Controlled release of compressed air from the outlet 109 is provided for interdental cleaning of user teeth. The outlet 109 is provided in the form of an orifice. Orifices can have a variety of shapes and sizes, such as round, rectangular, square, triangular, and the like. In one structure, the orifice has a circular shape. The diameter of the orifice ranges from 0.50 mm to 2.00 mm. However, other diameters are possible. 5 to 7, as can be appreciated in operation, compressed air is discharged from the air outlet 109 in the form of an air stream 500. The air stream may be dispensed at a constant rate or pulsated at a set rate, as described with respect to FIG. The air stream 500 interacts with the toothpaste and water in the field of the cleaning element 111. It should be appreciated that the air-toothpaste-water interaction produces a high pressure bubble matrix 503. 7 schematically shows the air stream 500 and a cleaning operation. In FIG. 7, as can be appreciated, the velocity of the bubble 503 relative to the tooth surface 505 generally depends on the curvature of the tooth and penetrates into the interdental region between the teeth to wash off plaque and debris. Dishes of plaque and debris are received by the cleaning element 111 of the head 101. Effective cleaning of the interdental area 507 between the teeth provides a cleaning in the form of a flotation. Although one air outlet is used for the toothbrush 100, multiple air outlets, such as two or more, may also be used.

In an alternative configuration of the toothbrush 200 shown in FIGS. 8 and 9, the tooth cleaning element of the head 201 may include various tooth cleaning elements that can be used for washing, cleaning, and massaging of user teeth and gums. Include. 8 and 9, the tooth cleaning element comprises a distal tooth cleaning element 203a-b disposed at the distal end 121 of the head 201, a peripheral tooth cleaning element 205a-i, A longitudinal tooth cleaning element 207b-c disposed along the longitudinal axis aa, arcuate tooth cleaning elements 209a-d and 211a-b, and proximal cleaning elements 213a and 213b. do. The tooth cleaning elements 205, 207, 211, 213 can be provided with tufts of bristles, and the tooth cleaning elements 209 can be formed as elastomeric wall segments. However, other types and shapes of tooth cleaning elements can also be used.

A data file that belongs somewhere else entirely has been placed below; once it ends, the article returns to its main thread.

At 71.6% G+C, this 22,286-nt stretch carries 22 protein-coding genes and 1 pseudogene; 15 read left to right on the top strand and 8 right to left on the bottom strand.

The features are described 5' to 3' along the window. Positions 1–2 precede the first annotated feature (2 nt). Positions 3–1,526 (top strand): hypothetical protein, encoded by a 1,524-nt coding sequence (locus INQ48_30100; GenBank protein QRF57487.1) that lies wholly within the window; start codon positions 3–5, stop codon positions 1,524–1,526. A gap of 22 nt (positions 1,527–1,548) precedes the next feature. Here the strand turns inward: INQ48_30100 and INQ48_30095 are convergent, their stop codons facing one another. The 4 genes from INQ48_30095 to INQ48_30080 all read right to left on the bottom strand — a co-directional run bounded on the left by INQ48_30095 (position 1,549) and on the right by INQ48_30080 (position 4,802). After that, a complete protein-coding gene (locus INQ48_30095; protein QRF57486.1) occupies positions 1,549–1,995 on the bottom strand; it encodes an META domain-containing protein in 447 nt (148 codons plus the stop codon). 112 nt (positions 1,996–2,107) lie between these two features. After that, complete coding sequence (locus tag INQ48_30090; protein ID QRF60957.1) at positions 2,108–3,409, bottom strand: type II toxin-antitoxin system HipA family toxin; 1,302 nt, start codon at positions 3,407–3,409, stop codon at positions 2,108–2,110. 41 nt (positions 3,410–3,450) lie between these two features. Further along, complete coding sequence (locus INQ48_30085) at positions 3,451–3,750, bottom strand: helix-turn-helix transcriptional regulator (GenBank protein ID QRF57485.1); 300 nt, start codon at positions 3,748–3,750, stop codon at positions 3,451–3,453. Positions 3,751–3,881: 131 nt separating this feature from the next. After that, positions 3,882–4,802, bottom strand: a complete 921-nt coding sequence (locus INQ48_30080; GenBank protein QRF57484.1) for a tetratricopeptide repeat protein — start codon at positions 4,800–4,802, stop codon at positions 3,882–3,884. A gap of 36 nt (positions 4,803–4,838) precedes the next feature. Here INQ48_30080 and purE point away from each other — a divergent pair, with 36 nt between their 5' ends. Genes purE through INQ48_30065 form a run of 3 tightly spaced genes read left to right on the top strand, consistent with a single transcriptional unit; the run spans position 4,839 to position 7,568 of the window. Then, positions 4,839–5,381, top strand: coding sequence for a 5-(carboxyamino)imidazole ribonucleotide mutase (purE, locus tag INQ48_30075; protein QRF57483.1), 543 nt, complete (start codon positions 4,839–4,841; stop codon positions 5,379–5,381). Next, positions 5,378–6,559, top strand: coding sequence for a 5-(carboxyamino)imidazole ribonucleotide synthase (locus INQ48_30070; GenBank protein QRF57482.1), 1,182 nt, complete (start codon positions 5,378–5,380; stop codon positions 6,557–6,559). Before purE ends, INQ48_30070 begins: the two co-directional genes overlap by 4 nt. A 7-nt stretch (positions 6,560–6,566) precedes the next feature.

In this configuration, the air outlet 109 is generally provided in the center of the arcuate tooth cleaning element structure near the distal end 121. However, the air outlet 109 may generally be disposed at other locations on the head 201, such as in the middle of other arcuate tooth cleaning element structures. In an embodiment of the arcuate elastomeric wall segment, as can be appreciated, the air stream causes a dynamic oscillating bending motion of each segment about its vertical axis, which causes the segment 209 to tooth surface. Enhances the cleaning behavior of the distal tip of the (eg wiping edge). In addition, the interior space formed between the arcuate segments 209 allows the elements to form a nozzle structure / form 250 that directs the air stream into the interdental region between the teeth. A gap 212 formed between the arcuate segments 209a-d allows some controlled flow of fluid and air during brushing to flow to other areas of the head 101.